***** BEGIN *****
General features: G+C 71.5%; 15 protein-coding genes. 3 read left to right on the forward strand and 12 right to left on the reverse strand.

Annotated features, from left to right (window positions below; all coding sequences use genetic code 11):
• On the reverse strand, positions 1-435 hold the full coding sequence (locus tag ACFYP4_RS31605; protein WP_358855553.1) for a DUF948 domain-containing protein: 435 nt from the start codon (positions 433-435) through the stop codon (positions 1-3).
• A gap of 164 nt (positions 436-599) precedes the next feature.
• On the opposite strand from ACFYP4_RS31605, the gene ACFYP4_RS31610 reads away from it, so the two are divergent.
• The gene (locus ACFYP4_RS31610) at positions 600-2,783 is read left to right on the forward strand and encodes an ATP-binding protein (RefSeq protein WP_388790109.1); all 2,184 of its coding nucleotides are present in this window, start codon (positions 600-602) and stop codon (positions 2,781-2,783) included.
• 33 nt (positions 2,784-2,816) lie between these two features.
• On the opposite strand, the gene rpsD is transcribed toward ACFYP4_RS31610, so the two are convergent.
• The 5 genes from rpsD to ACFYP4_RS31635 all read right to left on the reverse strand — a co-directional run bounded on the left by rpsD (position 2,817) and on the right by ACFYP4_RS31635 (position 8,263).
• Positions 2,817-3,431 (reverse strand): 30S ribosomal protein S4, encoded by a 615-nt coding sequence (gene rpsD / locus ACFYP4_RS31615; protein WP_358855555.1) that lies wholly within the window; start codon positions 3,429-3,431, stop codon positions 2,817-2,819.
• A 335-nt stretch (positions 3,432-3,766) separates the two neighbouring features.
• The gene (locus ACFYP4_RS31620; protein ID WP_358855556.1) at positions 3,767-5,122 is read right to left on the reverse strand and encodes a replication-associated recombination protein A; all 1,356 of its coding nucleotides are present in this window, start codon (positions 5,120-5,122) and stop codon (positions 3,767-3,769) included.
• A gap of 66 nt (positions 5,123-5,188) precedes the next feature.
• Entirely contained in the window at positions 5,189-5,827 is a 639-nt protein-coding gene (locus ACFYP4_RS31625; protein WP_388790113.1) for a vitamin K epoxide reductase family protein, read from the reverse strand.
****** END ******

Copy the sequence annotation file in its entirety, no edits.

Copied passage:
General features: G+C 71.5%; 15 protein-coding genes. 3 read left to right on the forward strand and 12 right to left on the reverse strand.

Annotated features, from left to right (window positions below; all coding sequences use genetic code 11):
• On the reverse strand, positions 1-435 hold the full coding sequence (locus tag ACFYP4_RS31605; protein WP_358855553.1) for a DUF948 domain-containing protein: 435 nt from the start codon (positions 433-435) through the stop codon (positions 1-3).
• A gap of 164 nt (positions 436-599) precedes the next feature.
• On the opposite strand from ACFYP4_RS31605, the gene ACFYP4_RS31610 reads away from it, so the two are divergent.
• The gene (locus ACFYP4_RS31610) at positions 600-2,783 is read left to right on the forward strand and encodes an ATP-binding protein (RefSeq protein WP_388790109.1); all 2,184 of its coding nucleotides are present in this window, start codon (positions 600-602) and stop codon (positions 2,781-2,783) included.
• 33 nt (positions 2,784-2,816) lie between these two features.
• On the opposite strand, the gene rpsD is transcribed toward ACFYP4_RS31610, so the two are convergent.
• The 5 genes from rpsD to ACFYP4_RS31635 all read right to left on the reverse strand — a co-directional run bounded on the left by rpsD (position 2,817) and on the right by ACFYP4_RS31635 (position 8,263).
• Positions 2,817-3,431 (reverse strand): 30S ribosomal protein S4, encoded by a 615-nt coding sequence (gene rpsD / locus ACFYP4_RS31615; protein WP_358855555.1) that lies wholly within the window; start codon positions 3,429-3,431, stop codon positions 2,817-2,819.
• A 335-nt stretch (positions 3,432-3,766) separates the two neighbouring features.
• The gene (locus ACFYP4_RS31620; protein ID WP_358855556.1) at positions 3,767-5,122 is read right to left on the reverse strand and encodes a replication-associated recombination protein A; all 1,356 of its coding nucleotides are present in this window, start codon (positions 5,120-5,122) and stop codon (positions 3,767-3,769) included.
• A gap of 66 nt (positions 5,123-5,188) precedes the next feature.
• Entirely contained in the window at positions 5,189-5,827 is a 639-nt protein-coding gene (locus ACFYP4_RS31625; protein WP_388790113.1) for a vitamin K epoxide reductase family protein, read from the reverse strand.